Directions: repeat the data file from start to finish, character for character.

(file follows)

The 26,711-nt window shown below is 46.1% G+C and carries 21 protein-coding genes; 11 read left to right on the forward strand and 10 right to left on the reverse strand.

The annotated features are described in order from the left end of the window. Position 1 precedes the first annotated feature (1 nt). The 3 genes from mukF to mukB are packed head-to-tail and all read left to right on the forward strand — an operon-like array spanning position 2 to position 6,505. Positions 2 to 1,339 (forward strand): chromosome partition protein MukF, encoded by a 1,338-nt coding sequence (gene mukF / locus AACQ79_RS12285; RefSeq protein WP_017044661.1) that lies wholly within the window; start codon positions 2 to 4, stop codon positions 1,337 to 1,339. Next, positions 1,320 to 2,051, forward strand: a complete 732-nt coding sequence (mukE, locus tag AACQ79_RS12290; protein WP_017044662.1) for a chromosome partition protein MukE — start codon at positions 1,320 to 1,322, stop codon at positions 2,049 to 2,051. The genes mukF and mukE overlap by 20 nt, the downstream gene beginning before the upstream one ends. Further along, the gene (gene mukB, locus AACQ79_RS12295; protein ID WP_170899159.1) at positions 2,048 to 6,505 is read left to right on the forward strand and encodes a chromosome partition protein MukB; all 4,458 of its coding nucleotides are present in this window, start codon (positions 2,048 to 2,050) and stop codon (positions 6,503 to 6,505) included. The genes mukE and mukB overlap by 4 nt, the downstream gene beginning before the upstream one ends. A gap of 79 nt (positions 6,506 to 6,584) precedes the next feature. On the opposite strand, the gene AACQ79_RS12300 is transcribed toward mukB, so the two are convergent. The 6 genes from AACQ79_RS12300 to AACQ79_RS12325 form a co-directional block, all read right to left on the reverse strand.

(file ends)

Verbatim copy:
The 26,711-nt window shown below is 46.1% G+C and carries 21 protein-coding genes; 11 read left to right on the forward strand and 10 right to left on the reverse strand.

The annotated features are described in order from the left end of the window. Position 1 precedes the first annotated feature (1 nt). The 3 genes from mukF to mukB are packed head-to-tail and all read left to right on the forward strand — an operon-like array spanning position 2 to position 6,505. Positions 2 to 1,339 (forward strand): chromosome partition protein MukF, encoded by a 1,338-nt coding sequence (gene mukF / locus AACQ79_RS12285; RefSeq protein WP_017044661.1) that lies wholly within the window; start codon positions 2 to 4, stop codon positions 1,337 to 1,339. Next, positions 1,320 to 2,051, forward strand: a complete 732-nt coding sequence (mukE, locus tag AACQ79_RS12290; protein WP_017044662.1) for a chromosome partition protein MukE — start codon at positions 1,320 to 1,322, stop codon at positions 2,049 to 2,051. The genes mukF and mukE overlap by 20 nt, the downstream gene beginning before the upstream one ends. Further along, the gene (gene mukB, locus AACQ79_RS12295; protein ID WP_170899159.1) at positions 2,048 to 6,505 is read left to right on the forward strand and encodes a chromosome partition protein MukB; all 4,458 of its coding nucleotides are present in this window, start codon (positions 2,048 to 2,050) and stop codon (positions 6,503 to 6,505) included. The genes mukE and mukB overlap by 4 nt, the downstream gene beginning before the upstream one ends. A gap of 79 nt (positions 6,506 to 6,584) precedes the next feature. On the opposite strand, the gene AACQ79_RS12300 is transcribed toward mukB, so the two are convergent. The 6 genes from AACQ79_RS12300 to AACQ79_RS12325 form a co-directional block, all read right to left on the reverse strand.